• Media engagement, and entrenching media and information literacy especially through the education /schooling structures become very critical.
• The country urgently needs a MIL policy and legal framework that creates the mainstreaming of media information literacy in the education curriculum.
With the campaigns reaching fever pitch in the country, and with the country’s violence-related election history, voter education must be complemented with media information literacy.
Online and offline media is the leading source of information to most Kenyans. To prevent violence, and by extension political extremism that is already showing signs in the country, we must double efforts in empowering Kenyans to become responsible users of media content.
This sensitisation should go beyond traditional media and social media, and incorporate alternative media forums to engage the youth in positive national dialogue, involvement in elections and related national reconciliation initiatives.
Media engagement and entrenching media and information literacy especially through the school structures becomes very critical.
The country urgently needs a Media and Informational Literacy Policy and legal framework that creates the mainstreaming of media information literacy in the education curriculum.
Recruitment and radicalisation are largely occurring through the media space as political sessions, speeches and slogans sharpen the push and pull factors in violent extremism.
A lot is happening in curbing hate speech and misinformation in the country via the media through electioneering activities, but not much is happening to deal with the rallying calls for political extremism that is equally dangerous for the country.
The political tensions associated with the elections are coming just when the country is struggling with mitigating the COVID-19 effects on the country. This has created space for extremist groups to regroup, refocus and come to fore with their presence already evident in some parts of the country.
Global statistics indicate that COVID-induced travel restrictions imposed by governments, as well as the closure of businesses disrupted the work of criminal gangs who thrive on drug trafficking, terrorism and illegal control of social services to survive. This groups have now turned to cybercrime as an alternative source of funding.
Good interventions aimed at curbing the pandemic, like enhanced bundles from telecos to assist in working from home and home-based schooling, coupled with idleness and job losses, has opened up easy avenues for recruitment of youth into criminal activities including terrorism.
In the wake of these recruitment opportunities underpinned by curfew, self distancing and related government interventions to curb the spread of COVID-19, ongoing efforts by the National Counter Terrorism Centre and the sustained engagement of both national and local media platforms for voices of moderation against extremism have slowed down.
In the context of increasing demand for respect for human rights which includes freedom of expression and right of access to information, media content regulation in Kenya is as problematic as in the rest of the world given the rapidly expanding information and communication space.
As we grapple with ensuring our regulatory environment protects Kenyans against harmful information and nonprofessional content, we must prioritize developing a national policy and strategy on media and information literacy for the country to make meaningful use of ICT innovations instead of over-relying on regulations.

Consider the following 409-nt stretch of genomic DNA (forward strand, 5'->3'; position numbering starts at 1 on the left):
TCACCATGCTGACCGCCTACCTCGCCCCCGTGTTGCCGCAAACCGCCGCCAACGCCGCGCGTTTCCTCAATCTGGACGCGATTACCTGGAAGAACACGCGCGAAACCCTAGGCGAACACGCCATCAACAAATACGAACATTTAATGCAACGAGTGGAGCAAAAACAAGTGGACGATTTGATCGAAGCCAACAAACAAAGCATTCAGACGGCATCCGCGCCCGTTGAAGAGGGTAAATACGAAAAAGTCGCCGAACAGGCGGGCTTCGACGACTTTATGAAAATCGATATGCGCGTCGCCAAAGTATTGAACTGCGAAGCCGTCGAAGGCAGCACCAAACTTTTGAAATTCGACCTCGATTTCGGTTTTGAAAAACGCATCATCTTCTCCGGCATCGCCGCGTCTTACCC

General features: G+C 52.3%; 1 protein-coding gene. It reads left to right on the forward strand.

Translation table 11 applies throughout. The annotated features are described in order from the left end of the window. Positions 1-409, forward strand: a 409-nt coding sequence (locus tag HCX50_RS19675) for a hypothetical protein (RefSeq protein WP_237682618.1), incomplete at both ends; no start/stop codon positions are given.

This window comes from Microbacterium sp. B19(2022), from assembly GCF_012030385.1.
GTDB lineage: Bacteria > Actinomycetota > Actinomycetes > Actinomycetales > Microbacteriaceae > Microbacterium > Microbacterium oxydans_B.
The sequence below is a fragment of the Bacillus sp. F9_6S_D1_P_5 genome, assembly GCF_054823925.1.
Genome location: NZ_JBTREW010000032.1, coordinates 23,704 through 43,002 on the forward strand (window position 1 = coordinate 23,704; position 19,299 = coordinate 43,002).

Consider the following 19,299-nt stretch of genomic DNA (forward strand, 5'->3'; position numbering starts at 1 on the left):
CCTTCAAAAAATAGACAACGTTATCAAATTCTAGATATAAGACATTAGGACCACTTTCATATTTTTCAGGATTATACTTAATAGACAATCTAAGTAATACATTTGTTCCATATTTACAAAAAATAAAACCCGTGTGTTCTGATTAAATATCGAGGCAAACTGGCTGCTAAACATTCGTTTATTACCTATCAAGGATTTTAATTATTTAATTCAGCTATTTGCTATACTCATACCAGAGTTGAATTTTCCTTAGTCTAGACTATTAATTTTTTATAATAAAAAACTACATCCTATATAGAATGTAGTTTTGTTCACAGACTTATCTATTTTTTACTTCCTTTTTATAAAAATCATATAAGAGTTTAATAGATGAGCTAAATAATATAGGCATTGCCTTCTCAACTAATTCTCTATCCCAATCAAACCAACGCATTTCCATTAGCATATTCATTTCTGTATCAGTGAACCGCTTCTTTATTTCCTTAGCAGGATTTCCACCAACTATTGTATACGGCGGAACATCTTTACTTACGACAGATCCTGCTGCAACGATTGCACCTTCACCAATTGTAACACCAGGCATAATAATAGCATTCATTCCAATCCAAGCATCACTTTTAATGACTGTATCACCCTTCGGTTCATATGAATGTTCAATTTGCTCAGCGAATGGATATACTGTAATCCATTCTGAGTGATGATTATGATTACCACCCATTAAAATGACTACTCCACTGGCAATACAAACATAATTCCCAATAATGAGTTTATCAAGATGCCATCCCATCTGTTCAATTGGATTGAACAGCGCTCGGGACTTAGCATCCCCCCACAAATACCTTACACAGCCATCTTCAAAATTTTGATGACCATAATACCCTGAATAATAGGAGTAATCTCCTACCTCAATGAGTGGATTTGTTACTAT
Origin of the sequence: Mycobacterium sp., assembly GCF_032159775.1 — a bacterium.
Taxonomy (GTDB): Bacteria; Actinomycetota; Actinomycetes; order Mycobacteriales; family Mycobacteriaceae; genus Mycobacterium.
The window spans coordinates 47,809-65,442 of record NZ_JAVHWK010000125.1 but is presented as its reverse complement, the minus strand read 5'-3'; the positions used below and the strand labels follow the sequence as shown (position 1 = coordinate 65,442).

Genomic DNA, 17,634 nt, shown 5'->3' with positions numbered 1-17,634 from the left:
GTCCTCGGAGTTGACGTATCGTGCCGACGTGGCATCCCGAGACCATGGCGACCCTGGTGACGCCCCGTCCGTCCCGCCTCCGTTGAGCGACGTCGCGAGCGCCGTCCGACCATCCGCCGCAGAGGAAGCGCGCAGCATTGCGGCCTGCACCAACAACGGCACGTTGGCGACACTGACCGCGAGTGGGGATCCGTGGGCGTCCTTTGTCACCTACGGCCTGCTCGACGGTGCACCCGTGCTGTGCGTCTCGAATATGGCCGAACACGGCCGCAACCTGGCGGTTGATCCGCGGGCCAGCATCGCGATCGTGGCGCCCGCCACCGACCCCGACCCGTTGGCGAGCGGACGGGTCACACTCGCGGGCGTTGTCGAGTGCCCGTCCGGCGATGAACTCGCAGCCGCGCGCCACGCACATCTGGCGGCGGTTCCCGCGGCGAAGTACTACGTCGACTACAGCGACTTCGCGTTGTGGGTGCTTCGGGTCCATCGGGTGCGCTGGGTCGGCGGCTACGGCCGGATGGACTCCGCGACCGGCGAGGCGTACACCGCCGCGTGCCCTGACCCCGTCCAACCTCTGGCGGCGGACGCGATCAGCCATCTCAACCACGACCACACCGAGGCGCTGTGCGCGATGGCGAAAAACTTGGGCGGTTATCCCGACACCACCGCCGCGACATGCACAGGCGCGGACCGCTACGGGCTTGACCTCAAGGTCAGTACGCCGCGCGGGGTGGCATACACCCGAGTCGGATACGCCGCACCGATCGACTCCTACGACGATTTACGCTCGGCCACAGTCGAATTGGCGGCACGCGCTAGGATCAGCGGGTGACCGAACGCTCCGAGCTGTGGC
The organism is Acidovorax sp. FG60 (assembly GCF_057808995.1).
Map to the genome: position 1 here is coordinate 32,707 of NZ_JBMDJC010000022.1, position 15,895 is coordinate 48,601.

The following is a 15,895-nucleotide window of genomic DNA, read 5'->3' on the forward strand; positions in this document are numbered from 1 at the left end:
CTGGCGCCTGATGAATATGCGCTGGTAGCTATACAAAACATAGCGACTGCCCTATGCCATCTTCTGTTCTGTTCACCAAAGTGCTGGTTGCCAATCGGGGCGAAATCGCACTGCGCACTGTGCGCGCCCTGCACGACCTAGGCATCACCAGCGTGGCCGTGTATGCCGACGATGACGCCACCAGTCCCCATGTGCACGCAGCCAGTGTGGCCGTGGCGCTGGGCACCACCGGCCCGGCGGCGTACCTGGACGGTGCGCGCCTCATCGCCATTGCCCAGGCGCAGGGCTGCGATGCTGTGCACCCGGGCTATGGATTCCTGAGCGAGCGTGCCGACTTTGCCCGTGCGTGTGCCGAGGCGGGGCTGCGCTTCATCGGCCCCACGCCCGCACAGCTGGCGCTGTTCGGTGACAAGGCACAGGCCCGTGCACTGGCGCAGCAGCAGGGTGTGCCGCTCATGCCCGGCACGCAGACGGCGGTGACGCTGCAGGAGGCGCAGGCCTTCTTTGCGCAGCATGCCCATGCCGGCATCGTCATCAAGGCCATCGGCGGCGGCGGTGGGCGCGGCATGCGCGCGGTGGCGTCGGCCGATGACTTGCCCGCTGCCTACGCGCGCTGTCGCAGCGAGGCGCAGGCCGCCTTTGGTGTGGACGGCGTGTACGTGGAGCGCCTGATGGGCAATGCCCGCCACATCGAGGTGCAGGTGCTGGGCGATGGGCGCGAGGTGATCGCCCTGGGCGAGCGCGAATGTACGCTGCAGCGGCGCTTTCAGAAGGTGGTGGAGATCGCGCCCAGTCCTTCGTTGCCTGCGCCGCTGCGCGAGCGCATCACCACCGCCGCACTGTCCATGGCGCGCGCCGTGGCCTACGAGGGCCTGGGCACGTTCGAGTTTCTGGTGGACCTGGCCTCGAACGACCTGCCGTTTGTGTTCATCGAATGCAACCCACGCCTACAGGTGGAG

With expanded space to access information and express themselves, Kenyans have more access to local and international media content, which on some occasions is harmful or breaches laws and regulations.
There is great need to understand how media content is generated, composed and distributed. A national effort and call to invest in nationwide programs on media and information literacy that will help Kenyans especially the youth to appreciate the values and morals behind information production is necessary.
Kenyans, particularly the young, are inundated with information from across the web that they need to make sense of. They need sufficient skills to enable them to take advantage of these resources and deliberately navigate these information spaces.
For a start, the information they access should be packaged in cultural format familiar to them. This is where their skills in deciphering and selectively apply the information is important.
It is for this reason that we need to educate Kenyans especially the youth on responsible use of information. It is important that the Government creates a MIL policy that will ensure that the youth within the education system are exposed to skills relating to their understanding of media and information processing.
The Constitution in Article 10 implores Kenyans to cultivate a culture of homegrown values including patriotism, national unity, sharing and devolution of power, the rule of law, democracy and participation of the people; human dignity, equity, social justice, inclusiveness, equality, human rights, non-discrimination and protection of the marginalized; good governance, integrity, transparency and accountability; and sustainable development.
The MIL policy framework must ensure that all agencies involved in education, information, training and other communication technologies incorporate MIL in their programs with the overall aim being to inculcate in the citizens knowledge, attitudes, skills and practices.
This new skills can be applied in accessing, analyzing, evaluating, using, producing and communicating information and knowledge in creative, legal and ethical ways that respects human rights.